What happens in a session with a pet loss counselor?  Within the safety and confidentiality of a therapeutic relationship, you can share your intimate thoughts, make sense of what you’re feeling and clarify your reactions. An effective pet loss counselor is knowledgeable about the grieving process as it pertains to pet loss, helps you feel understood, offers a witness to your experience, encourages you to move forward, fosters faith that you will survive, and offers hope that you will get through your grieving. (As with any other service, if for any reason you don’t feel comfortable with the counselor you’ve chosen, you should feel free to try another.)

How do I know if I should see a pet loss counselor? Are there any signs that tell me counseling may be indicated?  Seeing a bereavement counselor is appropriate if you
  • feel uncomfortable with yourself or find yourself unable to function normally.
  • have reactions from which you can get no relief, or over which you feel no control.
  • wonder if your responses are normal, or if they’ve gone on too long.
  • have thoughts or feelings you feel guilty about or you’re reluctant to share with anyone else.
You should seek professional help immediately if you
  • feel no grief reaction at all after a major loss
  • have a history of mental illness, drug or alcohol abuse
  • have few sources of support
  • see life as hopeless and are feeling suicidal.
How do I go about finding the pet loss services I need?  Begin by exploring what may be available in your own community.  In Phoenix, AZ, for example, Hospice of the Valley offers a once-monthly Pet Loss Support Group on the first Saturday of every month. Ask someone in your local humane society, a pet cemetery or pet crematory representative, your veterinarian or your pet grooming specialist if they know of any pet bereavement services in your community — or even if they know of any recently bereaved clients who may be willing to talk with you. Visit your public library, local bookstore or pet supply store and ask for information and literature on pet loss and bereavement. Look for pet loss services advertised in your Yellow Pages or local newspaper, or posted on bulletin boards in your grocery store, library, church or school. Telephone help lines are springing up everywhere, some operating 24 hours a day, staffed by compassionate, understanding listeners who have loved and lost their own dear pets and are ready to help others cope with losing theirs.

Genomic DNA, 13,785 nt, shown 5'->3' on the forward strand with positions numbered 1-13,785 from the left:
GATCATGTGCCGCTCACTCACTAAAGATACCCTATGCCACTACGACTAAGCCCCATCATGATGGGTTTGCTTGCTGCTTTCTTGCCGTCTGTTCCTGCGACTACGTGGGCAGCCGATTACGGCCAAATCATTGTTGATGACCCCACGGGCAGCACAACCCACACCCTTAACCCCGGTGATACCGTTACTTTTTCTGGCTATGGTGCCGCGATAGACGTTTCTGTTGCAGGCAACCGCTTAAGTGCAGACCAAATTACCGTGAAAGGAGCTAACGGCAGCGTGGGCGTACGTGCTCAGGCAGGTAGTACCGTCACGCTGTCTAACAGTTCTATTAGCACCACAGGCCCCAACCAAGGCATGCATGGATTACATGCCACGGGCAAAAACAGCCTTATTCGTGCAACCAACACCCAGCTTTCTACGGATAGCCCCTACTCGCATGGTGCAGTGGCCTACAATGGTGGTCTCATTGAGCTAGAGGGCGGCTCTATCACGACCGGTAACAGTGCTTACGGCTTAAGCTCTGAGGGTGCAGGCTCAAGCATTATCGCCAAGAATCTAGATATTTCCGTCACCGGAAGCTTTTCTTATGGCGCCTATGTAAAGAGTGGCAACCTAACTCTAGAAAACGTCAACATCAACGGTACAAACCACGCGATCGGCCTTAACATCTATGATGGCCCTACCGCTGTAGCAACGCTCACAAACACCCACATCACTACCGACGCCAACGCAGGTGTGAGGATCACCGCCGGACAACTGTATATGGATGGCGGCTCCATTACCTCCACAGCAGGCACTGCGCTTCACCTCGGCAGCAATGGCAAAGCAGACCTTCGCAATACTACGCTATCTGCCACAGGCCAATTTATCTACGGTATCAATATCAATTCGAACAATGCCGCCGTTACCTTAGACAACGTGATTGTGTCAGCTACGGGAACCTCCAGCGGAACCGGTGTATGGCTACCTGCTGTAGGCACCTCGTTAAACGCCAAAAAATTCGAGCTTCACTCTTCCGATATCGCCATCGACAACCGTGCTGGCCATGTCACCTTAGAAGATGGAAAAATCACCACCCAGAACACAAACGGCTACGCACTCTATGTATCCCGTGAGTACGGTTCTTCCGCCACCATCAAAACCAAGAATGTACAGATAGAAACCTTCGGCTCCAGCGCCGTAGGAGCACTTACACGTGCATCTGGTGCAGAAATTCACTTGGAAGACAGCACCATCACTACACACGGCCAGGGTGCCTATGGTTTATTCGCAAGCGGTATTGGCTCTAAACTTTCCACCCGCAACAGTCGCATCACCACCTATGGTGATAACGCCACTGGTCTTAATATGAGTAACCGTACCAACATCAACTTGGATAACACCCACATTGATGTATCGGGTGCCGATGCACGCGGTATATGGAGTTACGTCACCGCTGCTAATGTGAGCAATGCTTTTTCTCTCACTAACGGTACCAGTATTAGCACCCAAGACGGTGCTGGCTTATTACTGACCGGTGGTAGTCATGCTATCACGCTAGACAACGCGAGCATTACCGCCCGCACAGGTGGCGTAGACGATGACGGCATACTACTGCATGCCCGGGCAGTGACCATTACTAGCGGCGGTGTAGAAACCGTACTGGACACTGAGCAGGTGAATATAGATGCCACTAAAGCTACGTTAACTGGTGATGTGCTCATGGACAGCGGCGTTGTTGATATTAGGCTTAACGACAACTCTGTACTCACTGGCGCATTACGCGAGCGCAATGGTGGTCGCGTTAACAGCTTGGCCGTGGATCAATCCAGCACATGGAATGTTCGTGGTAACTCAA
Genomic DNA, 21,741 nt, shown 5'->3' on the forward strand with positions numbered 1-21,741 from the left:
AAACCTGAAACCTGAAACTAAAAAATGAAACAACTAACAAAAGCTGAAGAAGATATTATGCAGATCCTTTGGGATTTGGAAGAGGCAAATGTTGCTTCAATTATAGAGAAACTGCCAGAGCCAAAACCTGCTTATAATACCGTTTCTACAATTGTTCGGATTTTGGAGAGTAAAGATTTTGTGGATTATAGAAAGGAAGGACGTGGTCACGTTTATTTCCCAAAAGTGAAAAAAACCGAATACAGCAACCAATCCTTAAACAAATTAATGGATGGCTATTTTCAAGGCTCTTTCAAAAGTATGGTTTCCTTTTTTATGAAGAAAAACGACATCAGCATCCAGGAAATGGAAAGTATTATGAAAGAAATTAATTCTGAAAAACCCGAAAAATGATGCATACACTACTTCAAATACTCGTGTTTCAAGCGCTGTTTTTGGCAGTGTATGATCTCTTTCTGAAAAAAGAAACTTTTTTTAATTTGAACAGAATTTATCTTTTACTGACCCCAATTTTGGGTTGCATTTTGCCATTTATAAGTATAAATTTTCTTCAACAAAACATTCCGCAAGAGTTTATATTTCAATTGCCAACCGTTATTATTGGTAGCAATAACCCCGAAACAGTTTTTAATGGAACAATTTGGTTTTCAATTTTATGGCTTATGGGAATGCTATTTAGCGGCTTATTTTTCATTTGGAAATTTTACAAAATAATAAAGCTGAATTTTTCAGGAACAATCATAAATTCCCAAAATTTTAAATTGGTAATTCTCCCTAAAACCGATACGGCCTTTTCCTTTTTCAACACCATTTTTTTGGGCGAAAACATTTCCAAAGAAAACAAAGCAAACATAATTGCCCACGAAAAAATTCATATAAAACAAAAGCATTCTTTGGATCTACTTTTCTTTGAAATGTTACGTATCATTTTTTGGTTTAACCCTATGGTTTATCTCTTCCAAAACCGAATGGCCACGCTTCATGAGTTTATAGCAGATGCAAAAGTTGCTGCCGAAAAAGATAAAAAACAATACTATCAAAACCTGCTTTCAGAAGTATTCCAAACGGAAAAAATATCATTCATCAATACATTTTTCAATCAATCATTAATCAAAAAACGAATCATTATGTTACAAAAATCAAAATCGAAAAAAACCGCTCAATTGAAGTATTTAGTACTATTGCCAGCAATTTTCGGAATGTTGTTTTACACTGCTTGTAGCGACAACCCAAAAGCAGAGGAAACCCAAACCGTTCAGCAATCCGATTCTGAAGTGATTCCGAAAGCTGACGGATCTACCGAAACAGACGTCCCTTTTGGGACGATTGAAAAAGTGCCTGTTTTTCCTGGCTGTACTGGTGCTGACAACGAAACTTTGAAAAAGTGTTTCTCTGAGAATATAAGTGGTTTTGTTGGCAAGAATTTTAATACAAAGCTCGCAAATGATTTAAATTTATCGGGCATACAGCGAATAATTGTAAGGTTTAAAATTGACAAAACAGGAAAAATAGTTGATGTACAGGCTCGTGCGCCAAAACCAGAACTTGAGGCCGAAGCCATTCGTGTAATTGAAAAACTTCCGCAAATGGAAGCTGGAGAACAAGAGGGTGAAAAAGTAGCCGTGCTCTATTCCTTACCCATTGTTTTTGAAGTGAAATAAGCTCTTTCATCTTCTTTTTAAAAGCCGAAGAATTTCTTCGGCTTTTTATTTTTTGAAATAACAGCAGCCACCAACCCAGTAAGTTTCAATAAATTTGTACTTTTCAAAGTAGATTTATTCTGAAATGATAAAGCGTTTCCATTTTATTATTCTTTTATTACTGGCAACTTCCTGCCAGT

The Internet has all sorts of sites offering information, comfort and support to people who are grieving the loss of a cherished pet.  Use the key words “pet loss” in your browser and you’ll find dozens of personal sites dedicated to deceased pets, touching poems written to commemorate a pet’s death, advice of pet loss experts and the interchange of helpful messages from fellow animal lovers who understand the pain of pet loss because they’ve lived it.  Nowadays there are many, many people across the country who’ve found their computers helpful in coping with the painful emotions associated with losing a special pet, and through this medium they want to help others as well.

How Can Others Help Me?  Other people aren’t going to know what you need from them unless you first figure out what you need and from whom, and let them know directly and specifically. If they’ve never experienced a major loss and know nothing about the grief of losing a beloved animal companion, you can invite them to read a book or visit a Web site on pet loss, so they’ll have a better understanding of what you’re going through.  Reaching out to others is often very difficult when you’re struggling with the grief that comes with losing your faithful friend, but the more support and understanding you have around you, the better you will cope.  No one can take away the pain of pet loss, but nowadays we do not have to endure it all alone.  If you need someone to talk to about the loss of your pet, help is no further away than your telephone or the keyboard of your computer.

Your feedback is welcome! Please feel free to leave a comment or a question, or share a tip, a related article or a resource of your own in the Comments section below.
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Photo courtesy of Drew Bennett

© by Marty Tousley, RN, MS, FT, DCC